By Aliya Sternstein
May 23, 2006
NASA's extraterrestrial communications system could encounter a major
service disruption if managers do not keep a closer eye on the
deteriorating network's needs, according to federal auditors.
In a Government Accountability Office report released May 22,
officials doubted that the current system can provide adequate
coverage for the growing number of missions under the new vision for
"The potential exists for the loss of scientific data that would be
difficult, if not impossible, to replace," the report states. "In
addition, new users will find that, aside from competing for network
capacity with each other, they must also compete with legacy programs
that have been extended far beyond their intended lifetimes but still
return science data and thus take up considerable network time."
For example, the 1977 Voyager mission still requires network support.
The system, called the Deep Space Network, consists of three antennae,
located in Goldstone, Calif.; Madrid, Spain; and Canberra, Australia.
Some crucial components are more than 40 years old.
NASA provided some examples of service disruptions that have occurred
as a result of the aging infrastructure.
In November 2005, a prime network server failed, leaving space
missions without coverage for several hours. The Stardust, Mars
Reconnaissance Orbiter, Mars Odyssey and Mars Global Surveyor missions
lost a considerable amount of data.
The network also suffers from confusion about program management. NASA
does not have a space communications management entity that weighs the
investment needs of each program and directs funding accordingly. In
addition, the agency does not have formal oversight to ensure that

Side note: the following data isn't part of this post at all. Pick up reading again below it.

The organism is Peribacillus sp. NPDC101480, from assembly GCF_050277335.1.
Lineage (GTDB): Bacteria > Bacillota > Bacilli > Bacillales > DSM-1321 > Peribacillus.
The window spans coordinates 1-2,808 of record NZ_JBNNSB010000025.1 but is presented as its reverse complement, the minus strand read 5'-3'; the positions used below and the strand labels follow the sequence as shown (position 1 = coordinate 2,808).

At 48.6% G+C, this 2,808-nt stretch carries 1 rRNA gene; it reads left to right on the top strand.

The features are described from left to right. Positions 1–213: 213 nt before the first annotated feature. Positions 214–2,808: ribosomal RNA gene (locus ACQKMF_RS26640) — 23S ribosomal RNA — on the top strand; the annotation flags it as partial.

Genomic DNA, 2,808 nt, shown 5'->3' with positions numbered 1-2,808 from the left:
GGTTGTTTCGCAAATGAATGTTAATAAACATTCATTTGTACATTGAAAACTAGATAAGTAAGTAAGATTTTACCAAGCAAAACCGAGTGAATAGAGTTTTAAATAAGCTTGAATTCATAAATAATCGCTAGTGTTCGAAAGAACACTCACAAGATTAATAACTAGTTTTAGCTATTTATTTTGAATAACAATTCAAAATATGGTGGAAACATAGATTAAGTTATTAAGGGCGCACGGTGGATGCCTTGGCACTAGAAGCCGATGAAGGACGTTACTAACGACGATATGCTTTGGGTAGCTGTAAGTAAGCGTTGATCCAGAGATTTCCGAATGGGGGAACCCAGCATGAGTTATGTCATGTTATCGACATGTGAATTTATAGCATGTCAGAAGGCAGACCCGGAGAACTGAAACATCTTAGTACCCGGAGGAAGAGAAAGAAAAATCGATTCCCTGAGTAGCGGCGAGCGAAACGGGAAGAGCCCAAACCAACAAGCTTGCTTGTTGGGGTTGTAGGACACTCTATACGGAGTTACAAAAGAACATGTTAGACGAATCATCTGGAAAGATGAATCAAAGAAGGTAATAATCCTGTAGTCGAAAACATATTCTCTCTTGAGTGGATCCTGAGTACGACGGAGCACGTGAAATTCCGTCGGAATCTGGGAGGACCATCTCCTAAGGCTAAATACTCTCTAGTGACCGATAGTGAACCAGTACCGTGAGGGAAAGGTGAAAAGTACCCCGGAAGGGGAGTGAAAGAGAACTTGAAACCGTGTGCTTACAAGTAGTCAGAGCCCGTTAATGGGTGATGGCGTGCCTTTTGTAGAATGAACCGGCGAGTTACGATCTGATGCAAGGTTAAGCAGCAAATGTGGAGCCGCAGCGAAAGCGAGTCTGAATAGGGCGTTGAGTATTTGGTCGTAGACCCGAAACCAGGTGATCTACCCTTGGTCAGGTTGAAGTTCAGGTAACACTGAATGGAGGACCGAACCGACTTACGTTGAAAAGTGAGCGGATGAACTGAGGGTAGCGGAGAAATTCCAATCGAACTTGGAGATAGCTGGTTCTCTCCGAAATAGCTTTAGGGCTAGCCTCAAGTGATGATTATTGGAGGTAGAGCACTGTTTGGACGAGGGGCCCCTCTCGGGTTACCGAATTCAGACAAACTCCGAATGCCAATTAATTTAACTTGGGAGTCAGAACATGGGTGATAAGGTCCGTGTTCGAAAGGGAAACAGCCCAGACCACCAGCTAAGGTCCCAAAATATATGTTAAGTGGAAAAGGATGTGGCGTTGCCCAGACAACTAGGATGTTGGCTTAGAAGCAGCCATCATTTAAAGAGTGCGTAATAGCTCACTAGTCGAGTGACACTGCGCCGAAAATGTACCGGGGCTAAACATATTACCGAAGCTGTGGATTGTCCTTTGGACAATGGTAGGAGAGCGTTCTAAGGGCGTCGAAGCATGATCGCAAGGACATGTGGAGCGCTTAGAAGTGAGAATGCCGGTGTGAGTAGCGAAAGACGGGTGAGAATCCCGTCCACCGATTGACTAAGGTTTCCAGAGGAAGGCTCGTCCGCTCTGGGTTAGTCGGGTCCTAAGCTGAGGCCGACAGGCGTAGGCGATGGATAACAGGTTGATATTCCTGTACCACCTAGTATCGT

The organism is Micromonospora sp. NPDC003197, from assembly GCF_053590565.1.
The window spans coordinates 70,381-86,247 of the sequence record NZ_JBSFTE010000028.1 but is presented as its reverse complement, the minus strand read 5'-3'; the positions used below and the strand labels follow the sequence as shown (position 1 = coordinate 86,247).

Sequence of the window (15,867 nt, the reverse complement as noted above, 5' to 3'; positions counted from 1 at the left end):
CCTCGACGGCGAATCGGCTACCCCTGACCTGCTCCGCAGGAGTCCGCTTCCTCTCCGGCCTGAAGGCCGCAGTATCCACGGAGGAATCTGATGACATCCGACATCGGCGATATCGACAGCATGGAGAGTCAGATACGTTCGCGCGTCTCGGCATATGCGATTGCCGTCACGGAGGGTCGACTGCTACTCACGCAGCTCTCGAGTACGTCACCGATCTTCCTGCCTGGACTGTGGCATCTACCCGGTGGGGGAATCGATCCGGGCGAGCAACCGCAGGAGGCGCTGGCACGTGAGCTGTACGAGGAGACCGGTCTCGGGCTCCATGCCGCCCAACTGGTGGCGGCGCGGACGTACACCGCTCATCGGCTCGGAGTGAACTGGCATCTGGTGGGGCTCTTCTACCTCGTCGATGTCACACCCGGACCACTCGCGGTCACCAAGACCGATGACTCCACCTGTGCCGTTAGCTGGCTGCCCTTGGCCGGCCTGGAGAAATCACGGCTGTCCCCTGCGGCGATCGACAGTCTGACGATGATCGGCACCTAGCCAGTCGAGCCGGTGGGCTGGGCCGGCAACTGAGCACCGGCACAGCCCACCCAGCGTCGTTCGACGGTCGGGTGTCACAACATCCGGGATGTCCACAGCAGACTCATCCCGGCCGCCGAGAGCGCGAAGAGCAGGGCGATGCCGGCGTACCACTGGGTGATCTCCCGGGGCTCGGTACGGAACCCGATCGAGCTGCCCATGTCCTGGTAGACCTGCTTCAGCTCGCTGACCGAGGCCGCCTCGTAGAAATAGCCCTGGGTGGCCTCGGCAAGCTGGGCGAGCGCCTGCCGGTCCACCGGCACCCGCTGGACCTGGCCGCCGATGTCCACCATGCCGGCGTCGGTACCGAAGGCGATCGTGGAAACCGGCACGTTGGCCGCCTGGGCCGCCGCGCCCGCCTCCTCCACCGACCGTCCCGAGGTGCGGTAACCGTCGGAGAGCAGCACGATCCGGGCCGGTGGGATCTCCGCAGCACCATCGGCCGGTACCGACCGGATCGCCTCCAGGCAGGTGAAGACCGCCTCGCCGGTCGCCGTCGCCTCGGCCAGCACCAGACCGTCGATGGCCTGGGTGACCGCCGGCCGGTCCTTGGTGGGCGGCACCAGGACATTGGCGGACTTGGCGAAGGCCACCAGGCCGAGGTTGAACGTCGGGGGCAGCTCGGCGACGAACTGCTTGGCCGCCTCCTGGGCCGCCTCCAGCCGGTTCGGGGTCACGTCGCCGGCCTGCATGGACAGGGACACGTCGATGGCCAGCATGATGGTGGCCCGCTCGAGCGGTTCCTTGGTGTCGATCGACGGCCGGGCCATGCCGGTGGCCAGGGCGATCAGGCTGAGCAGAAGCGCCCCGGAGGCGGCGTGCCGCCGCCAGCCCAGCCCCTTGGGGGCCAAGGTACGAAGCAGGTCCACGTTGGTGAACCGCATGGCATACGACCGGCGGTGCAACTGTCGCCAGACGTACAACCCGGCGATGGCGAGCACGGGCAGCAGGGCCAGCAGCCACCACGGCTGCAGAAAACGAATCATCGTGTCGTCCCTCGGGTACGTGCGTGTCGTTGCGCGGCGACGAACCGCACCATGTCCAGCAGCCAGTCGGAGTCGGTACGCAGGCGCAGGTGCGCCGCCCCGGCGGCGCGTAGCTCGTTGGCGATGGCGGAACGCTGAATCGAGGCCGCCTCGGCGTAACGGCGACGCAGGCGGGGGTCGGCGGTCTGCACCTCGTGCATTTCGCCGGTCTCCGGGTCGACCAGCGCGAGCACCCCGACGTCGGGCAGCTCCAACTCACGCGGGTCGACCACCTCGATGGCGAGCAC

program managers' investment decisions are in line with broader agency
"As a result of this mismatch between agency-level requirements and
investment decisions for the programs that support those requirements,
NASA has limited ability to prevent competing programs from making
investments that, while supporting individual program requirements,
undercut broader agency goals," the report states.
For instance, NASA officials reported that Deep Space Network and
Ground Network programs recently almost developed separate array
technologies to support redundant requirements for the same lunar
NASA agreed with the GAO's recommendations, which include:
* Identifying program requirements for deep space communications
capabilities for the near and long term.
* Determining the extent to which the program=92s current capabilities
can support those requirements.
* Developing a plan to address any gap between those capabilities and
requirements and then estimating the costs of necessary
* Appointing a NASA task group on space communications to determine
priorities for program-level requirements in the broader context of
agency-level goals, ensure that decision-makers understand those
requirements and coordinate investments to avoid duplicate costs.
Attend the Black Hat Briefings and
Training, Las Vegas July 29 - August 3
2,500+ international security experts from 40 nations,
10 tracks, no vendor pitches.